Female characters in science fiction have come a long way since the pulp-era days. No longer are they always the cliché ‘maiden in distress’ or merely a means to have a love interest in the story. Oh, there’s still quite a lot of that goes on, but it’s not quite so omnipresent throughout the genre anymore.
Speaking as an author, I love strong female characters (both reading and writing them). I feel privileged to live in a generation of great sci-fi heroines. We’re talking names such as Nyota Uhura (past and present), Ellen Ripley, Katie Sackoff’s Starbuck, Katniss Everdeen, Honor Harrington, Buffy Anne Summers (or practically any female character from Joss Whedon’s brain), Dr. Dana Scully, Sarah Connor, Susan Ivanova…the list goes on and on.
These are the ladies who don’t need anyone to make them powerful, because they are already. Helen Reddy songs would not be out of place blasting in the background as they go about saving civilization, humankind or the universe.
In this author’s humble opinion, there is one leading lady who takes the crown of strongest sci-fi heroine, and, wow, talk about a tough choice! But if I had to pick just one it would be…(drum roll)…Trinity from The Matrix.
Note that this is the Trinity from the first Matrix movie, not the ones that followed. Sure, she was cool in those too…in the same way that Connor McLeod was also cool in Highlander 2: The Quickening. Cool, but just not the same. For the sake of this post, forget that the Reloaded and Revolutions movies ever existed. I do.
Here are the top three reasons I think this, along with the stereotype that Trinity shatters with a ‘bullet time’ slow-motion jump kick.
1.) She Looks Like She Can (And Will) Kick Your Butt
The first scene in The Matrix shows her taking out several SWAT team guys with martial arts moves that border on anime. I remember the first time I saw this in theatre. I was completely sold on the character’s capacity to kick butt. Carrie-Anne Moss was in incredible physical shape in that role, and she completely owned the physical stunts necessary to convince us of Trinity’s formidable hand-to-hand skills.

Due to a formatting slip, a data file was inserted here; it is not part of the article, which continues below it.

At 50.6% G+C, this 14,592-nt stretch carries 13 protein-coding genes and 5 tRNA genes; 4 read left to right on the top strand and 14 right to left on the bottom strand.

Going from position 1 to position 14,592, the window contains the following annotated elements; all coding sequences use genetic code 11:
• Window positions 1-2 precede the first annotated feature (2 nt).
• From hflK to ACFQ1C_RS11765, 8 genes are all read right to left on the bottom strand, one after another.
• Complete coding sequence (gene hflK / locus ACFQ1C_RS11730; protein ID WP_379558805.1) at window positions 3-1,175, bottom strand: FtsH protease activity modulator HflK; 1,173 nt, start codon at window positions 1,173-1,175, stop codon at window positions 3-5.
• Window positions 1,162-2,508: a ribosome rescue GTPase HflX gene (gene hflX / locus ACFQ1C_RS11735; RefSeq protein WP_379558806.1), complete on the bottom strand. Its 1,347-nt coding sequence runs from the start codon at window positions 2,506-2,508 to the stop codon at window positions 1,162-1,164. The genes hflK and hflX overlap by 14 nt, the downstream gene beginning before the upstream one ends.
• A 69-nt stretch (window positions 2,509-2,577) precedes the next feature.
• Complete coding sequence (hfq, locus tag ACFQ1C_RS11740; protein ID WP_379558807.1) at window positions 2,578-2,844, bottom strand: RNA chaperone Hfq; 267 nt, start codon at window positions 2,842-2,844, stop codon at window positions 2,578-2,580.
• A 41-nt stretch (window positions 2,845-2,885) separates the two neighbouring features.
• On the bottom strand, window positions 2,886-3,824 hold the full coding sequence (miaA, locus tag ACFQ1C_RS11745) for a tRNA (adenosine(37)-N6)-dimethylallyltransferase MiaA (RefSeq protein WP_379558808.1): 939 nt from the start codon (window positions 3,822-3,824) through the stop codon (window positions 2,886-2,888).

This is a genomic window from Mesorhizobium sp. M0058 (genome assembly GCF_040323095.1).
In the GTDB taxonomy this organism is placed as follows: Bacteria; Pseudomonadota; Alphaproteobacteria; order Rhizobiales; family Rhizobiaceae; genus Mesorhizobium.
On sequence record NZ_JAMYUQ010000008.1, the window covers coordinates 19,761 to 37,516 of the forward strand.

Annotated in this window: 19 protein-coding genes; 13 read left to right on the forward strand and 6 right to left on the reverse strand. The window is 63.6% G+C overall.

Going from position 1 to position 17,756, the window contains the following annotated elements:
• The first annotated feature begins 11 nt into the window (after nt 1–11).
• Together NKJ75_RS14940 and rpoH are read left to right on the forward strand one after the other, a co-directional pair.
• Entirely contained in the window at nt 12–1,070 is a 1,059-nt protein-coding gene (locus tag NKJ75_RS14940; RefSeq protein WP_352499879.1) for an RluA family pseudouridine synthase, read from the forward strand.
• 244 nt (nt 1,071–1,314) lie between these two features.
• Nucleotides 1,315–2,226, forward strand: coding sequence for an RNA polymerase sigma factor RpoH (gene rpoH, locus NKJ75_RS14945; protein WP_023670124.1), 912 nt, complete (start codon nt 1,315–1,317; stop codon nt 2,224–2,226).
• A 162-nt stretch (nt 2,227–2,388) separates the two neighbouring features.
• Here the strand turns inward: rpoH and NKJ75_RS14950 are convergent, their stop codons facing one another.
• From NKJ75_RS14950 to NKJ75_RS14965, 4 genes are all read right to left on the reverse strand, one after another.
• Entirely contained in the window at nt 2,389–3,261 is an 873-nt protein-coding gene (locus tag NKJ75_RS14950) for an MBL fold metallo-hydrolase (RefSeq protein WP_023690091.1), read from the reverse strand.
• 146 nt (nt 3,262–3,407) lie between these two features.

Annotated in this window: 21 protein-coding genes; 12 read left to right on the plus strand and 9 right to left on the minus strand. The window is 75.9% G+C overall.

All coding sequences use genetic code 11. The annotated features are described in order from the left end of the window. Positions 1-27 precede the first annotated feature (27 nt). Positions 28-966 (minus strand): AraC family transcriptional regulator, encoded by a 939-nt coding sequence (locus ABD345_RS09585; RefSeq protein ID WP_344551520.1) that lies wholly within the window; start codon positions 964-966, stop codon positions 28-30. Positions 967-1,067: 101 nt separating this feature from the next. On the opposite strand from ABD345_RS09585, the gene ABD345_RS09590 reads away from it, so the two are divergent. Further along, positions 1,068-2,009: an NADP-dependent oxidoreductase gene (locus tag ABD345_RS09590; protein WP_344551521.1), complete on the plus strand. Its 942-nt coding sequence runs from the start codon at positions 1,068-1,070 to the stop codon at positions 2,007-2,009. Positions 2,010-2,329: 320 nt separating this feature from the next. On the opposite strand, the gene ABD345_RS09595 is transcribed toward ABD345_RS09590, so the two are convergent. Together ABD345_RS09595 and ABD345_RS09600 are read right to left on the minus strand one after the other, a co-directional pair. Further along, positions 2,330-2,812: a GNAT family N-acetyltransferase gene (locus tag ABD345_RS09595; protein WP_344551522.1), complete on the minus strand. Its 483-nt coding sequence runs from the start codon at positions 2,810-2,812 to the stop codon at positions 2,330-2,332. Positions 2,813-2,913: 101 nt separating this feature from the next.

Have you noticed in the movies how many times we see a rather diminutive female character going toe-to-toe in a fistfight with goons more than twice her size and weight? Yet she wades through tons of them as though they were nothing. Does that really seem believable to you? Most of the time it looks pretty forced, leaving many of us thinking um, what? With Trinity, her combat abilities don’t seem out of place at all. Once you know that she can bend the Matrix, it makes even more sense that she can go through even highly trained special ops-types without breaking a sweat.
2.) Not Just Another Pretty Face
Carrie-Anne Moss (and thus Trinity) is beautiful, no doubt about it. At no time in the film, however, was she so glammed out that she no longer fit the role. Trinity comes from a dark and hard world, one where she risks her life on a daily basis to fight a system that has enslaved humanity without its knowledge. If she couldn’t pull her own weight on missions, she wouldn’t have survived for so long. In that sense, she doesn’t suffer from “Bond Girl” syndrome, where her usefulness and contribution to the story are just skin deep. Quite the opposite, in fact − she’s integral to the story.
Also, Trinity is uber competent at what she does. Even after Ted “Theodore” Logan came along to become the Kwisatz Haderach, she remains one of Zion’s elite operators. When Neo goes in to rescue Morpheus, who’s the other half of the assault team, in what was surely a suicide mission, the one he could not have done it without? Sorry, rhetorical question.
3.) Her Femininity Doesn’t Clash
Okay, ladies, here’s a question for all of you. Does it feel like some female characters are stripped of their femininity when they are put in what would be traditionally considered a ‘man’s’ role? It’s almost as if the idea of a woman who knows how to mix it up in a brawl or a firefight can’t be considered womanly.
I disagree with that idea, of course. More than that, I disagree with the underlying assumption that puissance at arms is something uniquely masculine, or (more to the point) not feminine. While The Rules would not approve of ladies who know how to field strip an M-16, set explosives or do anything else a Navy SEAL might be trained in…I do. For me, femininity and masculinity are not about what you do, but who you are.
In the case of Trinity, she is very much a woman. At no time does she come off as mannish or butch, and she doesn’t need to adopt the caricature of male persona to be brave in the face of nearly impossible odds, or to fight for her cause or for those she loves. She doesn’t have to give up one to have the other, and I love her for that.
So that’s how I see it. Of course, I’m a guy, so me going on about all this might be comical to some of the ladies out there. Let’s just remember that this is an opinion piece, after all.
What do you think?